Study: REDD can save thousands of species from extinction
The Reduced Emissions from Deforestation and Forest Degradation plus (REDD+) can do more to mitigate climate change, says a new study.
The study, "Biodiversity co-benefits of reducing emissions from deforestation under alternative reference levels and levels of finance", is authored by scientists with Conservation International (CI) and published in the scientific journal "Conservation Letters".
The study models national deforestation rates across 85 countries and assumes the REDD+ mechanism had been in place over the past five years (2005-2010). It studies the links between REDD+ as a climate mitigation tool and its potential benefits to forest biodiversity.
In the study scientists analysed samples of 2,500 forest animals including mammals, birds and amphibians. They found REDD+ could reduce the rate of extinction among these species by 46-80 per cent over the next five years. The fluctuating levels of effectiveness in the program depends on the amount of funds devoted to REDD+, with greater funds helping to preserve more forest land and more species.
One of the key conclusions of the study is that, had REDD+ been in place, it would have reduced deforestation substantially across all 85 countries, when compared to actual deforestation. The other conclusion is that with full financing of US$30bn per year over five years REDD+ would have contributed to a drop in total deforestation of 68 to 72 per cent, according to study simulations.
Some of the reductions were credited to the fact that countries with endemic species also had the highest carbon storage capacity, from tropical rainforests, and it is these countries who had the greatest incentive to join the REDD+ scheme, according to the study. The study adds that 25 countries collectively harbour 94 per cent of globally unique forest-dependent amphibians, mammals and birds.
"What this research tells us is that REDD+ can be a win-win for the protection of our climate and the preservation of biodiversity," says Dr. Jonah Busch, Climate and Forest Economist at Conservation International, and the report's lead author, speaking to the Conservation International website.
"While any reduction in deforestation and extinction rates would be a welcome achievement, the takeaway is this: the level of REDD+ financing will be the main driver of true progress. Greater financing will lead to greater reductions in deforestation, greater storage of carbon in forests, and greater benefits to biodiversity," adds Dr. Busch. "They're all linked."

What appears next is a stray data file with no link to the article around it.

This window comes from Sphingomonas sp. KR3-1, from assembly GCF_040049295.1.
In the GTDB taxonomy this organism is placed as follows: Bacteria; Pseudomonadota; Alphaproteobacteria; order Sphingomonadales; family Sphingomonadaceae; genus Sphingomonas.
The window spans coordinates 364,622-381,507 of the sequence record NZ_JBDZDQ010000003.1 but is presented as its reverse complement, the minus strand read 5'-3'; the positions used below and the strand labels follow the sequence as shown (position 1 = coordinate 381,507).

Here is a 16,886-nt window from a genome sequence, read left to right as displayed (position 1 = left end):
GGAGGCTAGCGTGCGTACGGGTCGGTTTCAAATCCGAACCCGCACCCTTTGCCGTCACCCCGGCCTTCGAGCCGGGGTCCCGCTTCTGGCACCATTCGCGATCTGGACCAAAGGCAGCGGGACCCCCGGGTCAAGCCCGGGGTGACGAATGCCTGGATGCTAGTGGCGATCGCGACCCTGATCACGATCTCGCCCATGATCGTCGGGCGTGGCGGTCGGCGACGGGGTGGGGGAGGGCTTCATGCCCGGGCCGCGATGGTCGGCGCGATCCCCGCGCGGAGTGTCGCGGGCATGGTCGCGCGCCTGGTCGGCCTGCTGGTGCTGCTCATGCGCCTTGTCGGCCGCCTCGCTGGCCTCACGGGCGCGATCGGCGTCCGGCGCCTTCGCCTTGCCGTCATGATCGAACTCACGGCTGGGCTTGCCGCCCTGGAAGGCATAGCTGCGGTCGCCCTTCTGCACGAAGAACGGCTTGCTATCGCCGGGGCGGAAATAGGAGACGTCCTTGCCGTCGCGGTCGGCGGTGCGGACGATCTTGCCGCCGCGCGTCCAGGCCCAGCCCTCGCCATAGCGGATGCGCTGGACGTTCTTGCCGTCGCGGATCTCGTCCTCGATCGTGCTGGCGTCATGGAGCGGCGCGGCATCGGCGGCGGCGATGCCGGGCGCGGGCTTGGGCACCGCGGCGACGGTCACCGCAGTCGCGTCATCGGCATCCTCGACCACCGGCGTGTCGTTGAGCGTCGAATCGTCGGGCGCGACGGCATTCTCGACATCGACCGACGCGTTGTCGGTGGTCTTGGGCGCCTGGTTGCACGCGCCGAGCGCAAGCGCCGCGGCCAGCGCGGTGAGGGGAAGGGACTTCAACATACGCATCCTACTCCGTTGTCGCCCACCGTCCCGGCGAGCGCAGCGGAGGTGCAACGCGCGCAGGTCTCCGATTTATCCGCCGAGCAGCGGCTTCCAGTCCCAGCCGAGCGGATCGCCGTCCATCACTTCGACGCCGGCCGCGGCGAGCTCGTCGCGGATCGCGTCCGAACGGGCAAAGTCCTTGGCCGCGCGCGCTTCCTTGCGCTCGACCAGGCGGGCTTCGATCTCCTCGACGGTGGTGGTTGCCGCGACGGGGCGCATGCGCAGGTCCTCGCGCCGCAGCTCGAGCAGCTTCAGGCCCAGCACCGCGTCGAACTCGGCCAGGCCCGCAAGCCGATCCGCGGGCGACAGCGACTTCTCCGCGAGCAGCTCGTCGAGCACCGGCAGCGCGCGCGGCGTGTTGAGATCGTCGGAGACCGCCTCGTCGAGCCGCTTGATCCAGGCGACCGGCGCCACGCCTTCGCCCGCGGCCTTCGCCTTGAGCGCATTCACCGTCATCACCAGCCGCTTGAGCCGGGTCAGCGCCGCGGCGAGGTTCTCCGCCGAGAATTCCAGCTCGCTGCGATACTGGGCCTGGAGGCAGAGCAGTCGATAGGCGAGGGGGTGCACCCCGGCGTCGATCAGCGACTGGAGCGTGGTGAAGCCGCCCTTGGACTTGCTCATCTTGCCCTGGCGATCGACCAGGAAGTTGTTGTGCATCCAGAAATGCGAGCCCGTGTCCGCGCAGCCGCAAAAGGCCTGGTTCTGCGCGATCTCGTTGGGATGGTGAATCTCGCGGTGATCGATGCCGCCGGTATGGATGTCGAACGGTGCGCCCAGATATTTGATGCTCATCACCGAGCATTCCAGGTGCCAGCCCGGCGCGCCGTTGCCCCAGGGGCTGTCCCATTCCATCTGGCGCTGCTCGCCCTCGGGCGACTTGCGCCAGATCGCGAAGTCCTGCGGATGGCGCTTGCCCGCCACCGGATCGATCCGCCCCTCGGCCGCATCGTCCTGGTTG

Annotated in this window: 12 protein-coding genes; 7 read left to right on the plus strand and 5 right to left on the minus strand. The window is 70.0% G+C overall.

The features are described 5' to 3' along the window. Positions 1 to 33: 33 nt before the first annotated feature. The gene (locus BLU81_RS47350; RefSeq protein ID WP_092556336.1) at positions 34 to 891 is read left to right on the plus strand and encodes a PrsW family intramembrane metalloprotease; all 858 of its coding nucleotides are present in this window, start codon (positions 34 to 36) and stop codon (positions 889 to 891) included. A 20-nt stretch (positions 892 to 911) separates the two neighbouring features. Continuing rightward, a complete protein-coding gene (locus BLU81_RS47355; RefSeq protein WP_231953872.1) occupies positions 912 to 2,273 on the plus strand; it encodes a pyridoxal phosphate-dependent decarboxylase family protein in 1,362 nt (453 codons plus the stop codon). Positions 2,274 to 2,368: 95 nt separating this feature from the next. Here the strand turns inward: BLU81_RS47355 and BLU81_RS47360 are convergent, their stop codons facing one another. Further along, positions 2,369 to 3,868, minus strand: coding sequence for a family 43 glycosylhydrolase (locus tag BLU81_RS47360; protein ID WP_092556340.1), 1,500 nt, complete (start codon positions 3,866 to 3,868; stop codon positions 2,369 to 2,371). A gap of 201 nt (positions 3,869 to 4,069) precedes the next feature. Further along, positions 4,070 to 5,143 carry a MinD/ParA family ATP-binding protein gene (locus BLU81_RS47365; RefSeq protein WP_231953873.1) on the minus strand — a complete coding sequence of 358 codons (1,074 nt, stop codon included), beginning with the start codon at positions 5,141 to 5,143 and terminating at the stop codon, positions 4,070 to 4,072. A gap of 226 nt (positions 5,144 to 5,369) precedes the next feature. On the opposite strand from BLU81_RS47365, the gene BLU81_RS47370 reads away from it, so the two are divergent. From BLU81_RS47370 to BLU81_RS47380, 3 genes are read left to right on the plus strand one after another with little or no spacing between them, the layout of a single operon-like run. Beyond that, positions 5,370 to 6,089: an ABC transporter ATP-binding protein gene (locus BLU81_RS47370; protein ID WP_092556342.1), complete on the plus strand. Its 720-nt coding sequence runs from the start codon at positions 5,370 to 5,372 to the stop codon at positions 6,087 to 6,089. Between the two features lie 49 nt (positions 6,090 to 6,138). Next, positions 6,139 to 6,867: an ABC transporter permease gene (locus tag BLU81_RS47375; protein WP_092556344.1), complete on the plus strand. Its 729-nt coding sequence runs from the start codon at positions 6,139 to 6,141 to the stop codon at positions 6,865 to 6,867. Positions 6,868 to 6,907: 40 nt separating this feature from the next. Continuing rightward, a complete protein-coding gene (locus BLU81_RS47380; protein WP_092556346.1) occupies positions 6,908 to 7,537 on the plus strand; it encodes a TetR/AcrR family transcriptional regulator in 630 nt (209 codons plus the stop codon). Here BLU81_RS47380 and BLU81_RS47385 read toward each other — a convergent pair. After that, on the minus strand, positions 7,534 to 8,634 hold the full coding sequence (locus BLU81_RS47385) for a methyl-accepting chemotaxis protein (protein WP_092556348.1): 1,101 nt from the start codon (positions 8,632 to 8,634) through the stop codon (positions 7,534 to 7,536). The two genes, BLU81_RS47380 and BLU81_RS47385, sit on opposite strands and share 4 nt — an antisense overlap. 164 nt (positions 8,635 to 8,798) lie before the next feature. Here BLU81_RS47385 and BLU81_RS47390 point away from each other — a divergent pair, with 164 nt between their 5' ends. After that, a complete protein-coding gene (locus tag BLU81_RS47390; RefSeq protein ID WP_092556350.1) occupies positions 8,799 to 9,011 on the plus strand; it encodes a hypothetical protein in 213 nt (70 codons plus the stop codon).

Due to increasing deforestation, species inhabiting tropical forests are under particular threat. The clearing and burning of tropical forests contribute to about 15 per cent of greenhouse gas emissions, says the study. Dr Busch warns that the study model may not be a completely accurate representation of future events.
"Although we can't be sure of the exact number of species that could be saved by a REDD+ mechanism that hasn't been agreed to yet, it could be a great many. We'll have a clearer picture of the benefits of REDD+ as climate finance starts flowing to countries that reduce deforestation."
REDD+ goes beyond deforestation and forest degradation, and includes the role of conservation, sustainable management of forests and enhancement of forest carbon stocks. The report concludes by calling for climate talks in Cancun to deliver a REDD+ mechanism that is fully financed and designed to incentivise forest nations.
"A detailed REDD+ decision in Cancun would mark a pivotal moment in climate mitigation efforts," Rebecca Chacko, CI's Climate Policy Director said in a statement on conservation.org, "But it's just one part of the solution. We also need progress on all the aspects of a climate agreement and a timeline that puts the world on track for achieving that agreement before 2012."
Chacko added that the 16th Conference of Parties (COP16), running from 29 November to 10 December, has the opportunity to take decisive action and accomplish large-scale and long-term climate change solutions. For those pushing a REDD+ agenda the conclusions of the study are encouraging.
Author: Leroy Robinson | Climate Action
Image: amandabhslater | Flickr